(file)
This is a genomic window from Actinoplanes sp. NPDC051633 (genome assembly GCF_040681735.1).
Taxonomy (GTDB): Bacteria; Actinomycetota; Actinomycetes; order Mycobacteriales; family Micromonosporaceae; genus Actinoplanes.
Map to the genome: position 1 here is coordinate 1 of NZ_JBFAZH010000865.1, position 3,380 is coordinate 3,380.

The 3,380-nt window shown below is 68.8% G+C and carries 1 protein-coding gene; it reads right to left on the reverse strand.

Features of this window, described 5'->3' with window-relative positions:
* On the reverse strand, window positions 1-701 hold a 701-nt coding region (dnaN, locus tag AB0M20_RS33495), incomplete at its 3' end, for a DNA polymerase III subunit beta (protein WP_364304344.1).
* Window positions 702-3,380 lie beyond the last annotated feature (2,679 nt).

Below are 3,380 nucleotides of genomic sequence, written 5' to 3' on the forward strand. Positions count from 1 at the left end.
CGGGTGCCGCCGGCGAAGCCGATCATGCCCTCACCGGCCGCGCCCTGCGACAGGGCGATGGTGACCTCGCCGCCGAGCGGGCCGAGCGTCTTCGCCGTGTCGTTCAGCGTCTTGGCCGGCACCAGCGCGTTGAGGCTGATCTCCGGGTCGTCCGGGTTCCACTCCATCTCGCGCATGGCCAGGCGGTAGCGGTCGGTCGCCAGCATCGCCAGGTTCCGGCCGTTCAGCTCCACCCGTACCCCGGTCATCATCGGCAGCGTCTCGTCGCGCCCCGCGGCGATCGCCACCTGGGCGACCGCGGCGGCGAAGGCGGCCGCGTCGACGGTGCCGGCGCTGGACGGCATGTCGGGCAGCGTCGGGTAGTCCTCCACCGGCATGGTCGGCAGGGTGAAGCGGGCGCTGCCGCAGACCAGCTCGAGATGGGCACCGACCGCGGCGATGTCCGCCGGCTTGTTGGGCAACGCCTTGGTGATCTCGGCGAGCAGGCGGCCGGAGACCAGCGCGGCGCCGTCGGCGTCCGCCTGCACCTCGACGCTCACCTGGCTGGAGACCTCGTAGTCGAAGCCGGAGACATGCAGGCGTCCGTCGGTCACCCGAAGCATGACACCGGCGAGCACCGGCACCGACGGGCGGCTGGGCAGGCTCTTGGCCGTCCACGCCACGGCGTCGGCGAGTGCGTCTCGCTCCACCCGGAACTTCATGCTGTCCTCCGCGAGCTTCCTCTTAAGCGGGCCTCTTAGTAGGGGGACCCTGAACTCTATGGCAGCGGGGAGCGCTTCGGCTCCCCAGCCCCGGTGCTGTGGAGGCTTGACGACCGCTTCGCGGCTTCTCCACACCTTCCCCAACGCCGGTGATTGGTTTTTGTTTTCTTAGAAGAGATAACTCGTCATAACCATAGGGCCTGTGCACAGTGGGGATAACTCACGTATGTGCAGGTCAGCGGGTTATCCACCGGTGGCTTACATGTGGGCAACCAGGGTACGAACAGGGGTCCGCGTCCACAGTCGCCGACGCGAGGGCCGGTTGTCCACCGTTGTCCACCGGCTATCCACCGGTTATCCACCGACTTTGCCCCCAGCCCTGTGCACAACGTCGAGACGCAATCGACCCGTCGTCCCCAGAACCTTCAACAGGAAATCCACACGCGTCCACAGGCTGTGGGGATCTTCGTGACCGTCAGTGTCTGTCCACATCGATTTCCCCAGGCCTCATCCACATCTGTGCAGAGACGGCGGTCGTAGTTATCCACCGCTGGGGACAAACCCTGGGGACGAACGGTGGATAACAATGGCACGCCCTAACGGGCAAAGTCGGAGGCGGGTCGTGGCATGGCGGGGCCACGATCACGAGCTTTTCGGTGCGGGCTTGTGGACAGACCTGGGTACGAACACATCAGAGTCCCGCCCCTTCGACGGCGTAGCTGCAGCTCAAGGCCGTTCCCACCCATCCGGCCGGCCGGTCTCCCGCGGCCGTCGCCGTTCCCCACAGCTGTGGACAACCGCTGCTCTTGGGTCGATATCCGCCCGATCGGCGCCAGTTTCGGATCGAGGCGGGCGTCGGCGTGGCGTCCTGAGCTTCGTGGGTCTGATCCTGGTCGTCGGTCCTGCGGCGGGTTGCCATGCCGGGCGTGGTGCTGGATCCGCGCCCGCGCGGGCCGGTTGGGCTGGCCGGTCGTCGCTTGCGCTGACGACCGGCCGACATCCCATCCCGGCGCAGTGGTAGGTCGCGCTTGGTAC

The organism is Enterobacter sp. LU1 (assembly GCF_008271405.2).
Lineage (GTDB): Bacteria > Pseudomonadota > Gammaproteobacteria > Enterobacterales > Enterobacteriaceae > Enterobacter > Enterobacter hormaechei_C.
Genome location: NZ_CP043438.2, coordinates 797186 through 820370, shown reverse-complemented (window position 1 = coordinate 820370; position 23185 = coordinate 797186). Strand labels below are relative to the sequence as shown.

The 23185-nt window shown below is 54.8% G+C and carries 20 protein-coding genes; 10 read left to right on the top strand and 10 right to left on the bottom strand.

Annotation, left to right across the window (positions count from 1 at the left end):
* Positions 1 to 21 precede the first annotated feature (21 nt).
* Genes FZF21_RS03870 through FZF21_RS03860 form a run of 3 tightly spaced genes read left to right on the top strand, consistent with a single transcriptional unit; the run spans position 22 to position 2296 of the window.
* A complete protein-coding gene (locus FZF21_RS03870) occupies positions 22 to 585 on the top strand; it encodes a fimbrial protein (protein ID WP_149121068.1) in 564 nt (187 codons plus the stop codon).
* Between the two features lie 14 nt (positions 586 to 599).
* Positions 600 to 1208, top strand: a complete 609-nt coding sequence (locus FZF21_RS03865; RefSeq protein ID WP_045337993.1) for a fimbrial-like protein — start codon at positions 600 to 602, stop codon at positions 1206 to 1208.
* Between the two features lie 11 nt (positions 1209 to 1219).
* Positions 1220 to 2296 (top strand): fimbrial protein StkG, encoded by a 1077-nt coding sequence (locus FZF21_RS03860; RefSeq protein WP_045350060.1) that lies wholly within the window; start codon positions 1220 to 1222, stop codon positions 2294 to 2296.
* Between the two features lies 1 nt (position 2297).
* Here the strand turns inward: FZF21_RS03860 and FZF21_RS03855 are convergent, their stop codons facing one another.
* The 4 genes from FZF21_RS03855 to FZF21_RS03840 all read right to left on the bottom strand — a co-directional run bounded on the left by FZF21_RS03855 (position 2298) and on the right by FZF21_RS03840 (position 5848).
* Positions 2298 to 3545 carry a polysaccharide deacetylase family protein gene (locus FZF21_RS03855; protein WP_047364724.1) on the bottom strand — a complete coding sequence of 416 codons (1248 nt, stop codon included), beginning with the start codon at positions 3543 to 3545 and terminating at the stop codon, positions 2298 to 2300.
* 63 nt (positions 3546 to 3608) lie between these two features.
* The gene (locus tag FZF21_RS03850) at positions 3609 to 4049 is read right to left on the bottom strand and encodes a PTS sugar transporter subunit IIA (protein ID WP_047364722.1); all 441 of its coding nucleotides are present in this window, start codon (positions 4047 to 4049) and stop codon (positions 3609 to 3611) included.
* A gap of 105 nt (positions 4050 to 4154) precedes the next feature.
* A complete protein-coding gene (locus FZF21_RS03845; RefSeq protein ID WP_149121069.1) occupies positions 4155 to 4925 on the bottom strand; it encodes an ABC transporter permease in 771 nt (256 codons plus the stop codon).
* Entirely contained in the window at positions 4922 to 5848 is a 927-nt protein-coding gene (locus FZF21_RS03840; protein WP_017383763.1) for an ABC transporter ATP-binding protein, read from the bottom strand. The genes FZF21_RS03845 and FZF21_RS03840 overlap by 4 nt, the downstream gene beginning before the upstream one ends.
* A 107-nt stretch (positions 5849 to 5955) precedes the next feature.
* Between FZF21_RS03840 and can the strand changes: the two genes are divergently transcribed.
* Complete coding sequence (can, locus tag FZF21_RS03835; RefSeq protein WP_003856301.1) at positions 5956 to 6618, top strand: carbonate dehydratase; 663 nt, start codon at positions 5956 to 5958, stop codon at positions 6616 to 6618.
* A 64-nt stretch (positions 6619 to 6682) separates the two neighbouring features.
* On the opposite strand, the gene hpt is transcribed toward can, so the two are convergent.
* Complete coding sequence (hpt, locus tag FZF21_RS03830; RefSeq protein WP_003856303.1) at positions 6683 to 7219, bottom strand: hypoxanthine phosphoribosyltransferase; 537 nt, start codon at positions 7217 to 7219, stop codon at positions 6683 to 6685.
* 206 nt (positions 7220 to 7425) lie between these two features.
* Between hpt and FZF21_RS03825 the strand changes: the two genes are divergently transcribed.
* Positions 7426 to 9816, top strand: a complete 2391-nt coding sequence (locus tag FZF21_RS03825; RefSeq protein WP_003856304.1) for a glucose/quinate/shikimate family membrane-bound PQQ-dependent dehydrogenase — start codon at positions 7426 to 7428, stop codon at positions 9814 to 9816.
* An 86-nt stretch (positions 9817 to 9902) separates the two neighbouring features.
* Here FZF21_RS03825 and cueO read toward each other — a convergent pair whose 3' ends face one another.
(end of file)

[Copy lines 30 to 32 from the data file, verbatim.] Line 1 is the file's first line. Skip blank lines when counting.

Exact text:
* Entirely contained in the window at positions 4922 to 5848 is a 927-nt protein-coding gene (locus FZF21_RS03840; protein WP_017383763.1) for an ABC transporter ATP-binding protein, read from the bottom strand. The genes FZF21_RS03845 and FZF21_RS03840 overlap by 4 nt, the downstream gene beginning before the upstream one ends.
* A 107-nt stretch (positions 5849 to 5955) precedes the next feature.
* Between FZF21_RS03840 and can the strand changes: the two genes are divergently transcribed.